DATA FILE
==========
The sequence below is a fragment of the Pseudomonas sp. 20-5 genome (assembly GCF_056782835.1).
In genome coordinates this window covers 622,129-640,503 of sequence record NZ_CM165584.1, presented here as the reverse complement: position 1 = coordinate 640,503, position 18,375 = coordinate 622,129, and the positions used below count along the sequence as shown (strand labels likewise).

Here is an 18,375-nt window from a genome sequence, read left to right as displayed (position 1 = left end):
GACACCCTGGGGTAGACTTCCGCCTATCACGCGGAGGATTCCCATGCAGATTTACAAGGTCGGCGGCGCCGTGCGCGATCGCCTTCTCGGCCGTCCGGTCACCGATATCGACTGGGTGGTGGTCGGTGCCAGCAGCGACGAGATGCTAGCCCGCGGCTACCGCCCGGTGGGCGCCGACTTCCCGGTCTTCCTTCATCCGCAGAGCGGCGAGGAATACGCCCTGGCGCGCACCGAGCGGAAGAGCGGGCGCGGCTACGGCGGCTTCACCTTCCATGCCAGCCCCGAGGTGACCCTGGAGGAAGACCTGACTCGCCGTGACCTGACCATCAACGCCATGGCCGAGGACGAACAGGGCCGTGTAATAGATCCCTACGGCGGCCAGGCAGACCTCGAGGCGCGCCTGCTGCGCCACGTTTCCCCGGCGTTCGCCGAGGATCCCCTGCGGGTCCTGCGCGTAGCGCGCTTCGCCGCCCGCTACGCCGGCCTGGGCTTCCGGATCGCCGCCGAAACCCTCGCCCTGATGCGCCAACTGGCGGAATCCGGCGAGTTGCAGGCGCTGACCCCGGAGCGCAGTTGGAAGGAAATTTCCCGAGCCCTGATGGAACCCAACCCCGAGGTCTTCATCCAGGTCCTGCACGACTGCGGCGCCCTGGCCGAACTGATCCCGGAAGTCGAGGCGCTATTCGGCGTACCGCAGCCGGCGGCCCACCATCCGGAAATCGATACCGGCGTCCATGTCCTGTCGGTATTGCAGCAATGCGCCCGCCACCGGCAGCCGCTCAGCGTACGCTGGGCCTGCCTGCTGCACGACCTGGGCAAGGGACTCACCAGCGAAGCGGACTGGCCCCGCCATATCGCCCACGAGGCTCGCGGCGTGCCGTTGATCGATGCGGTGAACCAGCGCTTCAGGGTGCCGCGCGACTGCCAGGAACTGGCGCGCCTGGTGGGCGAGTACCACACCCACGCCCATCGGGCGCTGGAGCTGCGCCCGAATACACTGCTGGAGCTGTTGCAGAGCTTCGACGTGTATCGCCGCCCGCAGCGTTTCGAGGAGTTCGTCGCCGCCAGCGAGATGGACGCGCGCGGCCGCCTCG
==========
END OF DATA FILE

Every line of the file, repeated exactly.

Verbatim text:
The sequence below is a fragment of the Pseudomonas sp. 20-5 genome (assembly GCF_056782835.1).
In genome coordinates this window covers 622,129-640,503 of sequence record NZ_CM165584.1, presented here as the reverse complement: position 1 = coordinate 640,503, position 18,375 = coordinate 622,129, and the positions used below count along the sequence as shown (strand labels likewise).

Here is an 18,375-nt window from a genome sequence, read left to right as displayed (position 1 = left end):
GACACCCTGGGGTAGACTTCCGCCTATCACGCGGAGGATTCCCATGCAGATTTACAAGGTCGGCGGCGCCGTGCGCGATCGCCTTCTCGGCCGTCCGGTCACCGATATCGACTGGGTGGTGGTCGGTGCCAGCAGCGACGAGATGCTAGCCCGCGGCTACCGCCCGGTGGGCGCCGACTTCCCGGTCTTCCTTCATCCGCAGAGCGGCGAGGAATACGCCCTGGCGCGCACCGAGCGGAAGAGCGGGCGCGGCTACGGCGGCTTCACCTTCCATGCCAGCCCCGAGGTGACCCTGGAGGAAGACCTGACTCGCCGTGACCTGACCATCAACGCCATGGCCGAGGACGAACAGGGCCGTGTAATAGATCCCTACGGCGGCCAGGCAGACCTCGAGGCGCGCCTGCTGCGCCACGTTTCCCCGGCGTTCGCCGAGGATCCCCTGCGGGTCCTGCGCGTAGCGCGCTTCGCCGCCCGCTACGCCGGCCTGGGCTTCCGGATCGCCGCCGAAACCCTCGCCCTGATGCGCCAACTGGCGGAATCCGGCGAGTTGCAGGCGCTGACCCCGGAGCGCAGTTGGAAGGAAATTTCCCGAGCCCTGATGGAACCCAACCCCGAGGTCTTCATCCAGGTCCTGCACGACTGCGGCGCCCTGGCCGAACTGATCCCGGAAGTCGAGGCGCTATTCGGCGTACCGCAGCCGGCGGCCCACCATCCGGAAATCGATACCGGCGTCCATGTCCTGTCGGTATTGCAGCAATGCGCCCGCCACCGGCAGCCGCTCAGCGTACGCTGGGCCTGCCTGCTGCACGACCTGGGCAAGGGACTCACCAGCGAAGCGGACTGGCCCCGCCATATCGCCCACGAGGCTCGCGGCGTGCCGTTGATCGATGCGGTGAACCAGCGCTTCAGGGTGCCGCGCGACTGCCAGGAACTGGCGCGCCTGGTGGGCGAGTACCACACCCACGCCCATCGGGCGCTGGAGCTGCGCCCGAATACACTGCTGGAGCTGTTGCAGAGCTTCGACGTGTATCGCCGCCCGCAGCGTTTCGAGGAGTTCGTCGCCGCCAGCGAGATGGACGCGCGCGGCCGCCTCG